Interviews with individual disabled people in Kenya found that nearly three-quarters had been denied the right to make decisions affecting their own lives. Also, 80% report experiencing segregation, isolation, and lack of support for their needs. More than one-third reported that their own families had committed abuse or violence on them, and more than 45 percent said their families did not allow them to participate in family activities on the same basis as other family members.

The report recommends strengthening the capacity of Disabled People’s Organizations to address human rights issues; mainstreaming disability rights issues into government bodies and the national development strategy; involving disabled people and their organization in improving anti-discrimination legislation; and making the court process more accessible to disabled people so they can more effectively challenge disability-based discrimination.

The “State of Disabled People’s Rights in Kenya (2007) Report” was commissioned by the African Union of the Blind in collaboration with the Kenyan Union of the Blind, the World Blind Union, and the Centre for Disability Rights Education and Advocacy (CREAD), with support from the Swedish International Development Agency, the Swedish Association of the Visually Impaired, and Disability Rights Promotion International (DRPI).

The report can be read on-line at http://www.yorku.ca/drpi/Kenya07.html#startContent

The report also can be downloaded in PDF format (1.2 Mb) at http://www.yorku.ca/drpi/files/KenyaReport07.pdf



This article has been reposted at the RatifyNow.org web site with permission of author. RatifyNow is an organization working to maximize the number of countries signing, ratifying, and implementing the Convention on the Rights of Persons with Disabilities (CRPD).



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Helping Make We Can Do Accessible

Posted on 7 January 2008. Filed under: Announcements, Inclusion, Introduction to "We Can Do" | Tags: , , , , , , , , , , |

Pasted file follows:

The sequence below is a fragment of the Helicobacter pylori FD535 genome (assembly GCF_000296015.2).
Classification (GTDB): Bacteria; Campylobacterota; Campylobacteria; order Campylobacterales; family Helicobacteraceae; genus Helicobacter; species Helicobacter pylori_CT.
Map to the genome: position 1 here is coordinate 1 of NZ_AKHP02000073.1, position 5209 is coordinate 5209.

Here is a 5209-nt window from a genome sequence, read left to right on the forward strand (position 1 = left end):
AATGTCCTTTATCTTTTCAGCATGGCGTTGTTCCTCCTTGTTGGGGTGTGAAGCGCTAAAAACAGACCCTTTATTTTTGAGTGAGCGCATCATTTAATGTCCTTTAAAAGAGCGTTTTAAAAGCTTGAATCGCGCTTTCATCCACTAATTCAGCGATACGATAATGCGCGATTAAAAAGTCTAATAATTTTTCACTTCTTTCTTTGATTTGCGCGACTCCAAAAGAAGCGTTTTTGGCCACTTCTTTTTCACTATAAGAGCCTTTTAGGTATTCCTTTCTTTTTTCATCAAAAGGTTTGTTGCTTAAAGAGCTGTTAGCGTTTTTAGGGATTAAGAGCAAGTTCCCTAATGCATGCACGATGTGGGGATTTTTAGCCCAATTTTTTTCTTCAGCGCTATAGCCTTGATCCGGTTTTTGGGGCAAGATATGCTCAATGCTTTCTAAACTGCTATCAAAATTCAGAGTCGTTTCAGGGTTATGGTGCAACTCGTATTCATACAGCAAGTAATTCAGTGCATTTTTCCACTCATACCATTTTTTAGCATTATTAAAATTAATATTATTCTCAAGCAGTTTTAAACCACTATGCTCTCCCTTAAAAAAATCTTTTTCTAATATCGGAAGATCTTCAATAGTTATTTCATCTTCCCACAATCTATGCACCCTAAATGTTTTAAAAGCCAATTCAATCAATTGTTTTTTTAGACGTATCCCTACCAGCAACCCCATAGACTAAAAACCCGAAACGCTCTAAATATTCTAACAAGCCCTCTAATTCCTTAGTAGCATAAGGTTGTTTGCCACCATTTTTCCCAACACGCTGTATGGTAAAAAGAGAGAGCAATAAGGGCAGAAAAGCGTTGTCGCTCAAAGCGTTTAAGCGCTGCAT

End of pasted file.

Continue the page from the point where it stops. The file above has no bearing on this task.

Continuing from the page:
Do you have an interest in ensuring that We Can Do is accessible to as many people as possible? Do you have advice, ideas, feedback, concerns, or other comments to share related to accessibility at We Can Do? If so, please consult the new page on “Accessibility“. I can use YOUR help. This can be as simple as two minutes of your time to comment on accessibility barriers you have encountered at We Can Do. Or it could mean 10 or 20 minutes to help advise me on how to create a table and make it accessible to blind people. Or it could mean a more extensive, on-going commitment to translate We Can Do materials into other languages.

“Accessibility” in part refers to making We Can Do accessible to people with disabilities. The disability group that tends to face the most barriers on the Web are people with vision impairments. Of particular concern are people who use screen readers, whether due to vision impairments or for other reasons such as dyslexia. So far, the people I know who use screen readers have not told me about any problems in navigating We Can Do. But each screen reader is different. And sometimes different people differ in how well they know how to use the equipment they have. So if you use a screen reader, I still want to hear your feedback on accessibility at We Can Do. I also would welcome advice and assistance in specific areas such as making pictures or tables accessible to blind people. If you think you might be able to help, please consult the Accessibility page for more details about what questions I have.

People who are blind are not the only people who face accessibility barriers. People who are deaf or hard of hearing, or have mobility impairments, specific learning disabilities, attention deficit disorder, or cognitive disabilities all face challenges in navigating the web. If you might have feedback you want to share in these areas, please consult the Accessibility page and share your comments.

At We Can Do, I am concerned with not only accessibility for people with disabilities fortunate enough to have Internet access and literacy skills. I also want to ensure that We Can Do is as accessible as possible for people in developing countries who may be using very old, slow equipment and dial-up connections. Or for people who cannot access the Internet at all. Or who do not read well in English. If you have thoughts you want to share, or if you have the time and interest to help, please consult the Accessibility page and contact me.

I realize I have been posting many “administrivia” items at We Can Do lately and somewhat fewer fresh materials. I do have a couple more pages in mind that I want to add to the top navigation bar. But I will also be posting more news, resources, and papers in the coming few weeks. Please do keep coming back to We Can Do.



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NEWS: Enabling Blind to Read Computers in Africa, Other Developing Regions

Posted on 11 December 2007. Filed under: Announcements, Blind, East Asia and Central Asia, East Asia Pacific Region, Latin America & Caribbean, News, South Asian Region, Sub-Saharan Africa Region, technology | Tags: , , , , , , , , , , , , , , |

Sightsavers Dolphin Pen – For developing countries

What is Sightsavers Dolphin Pen?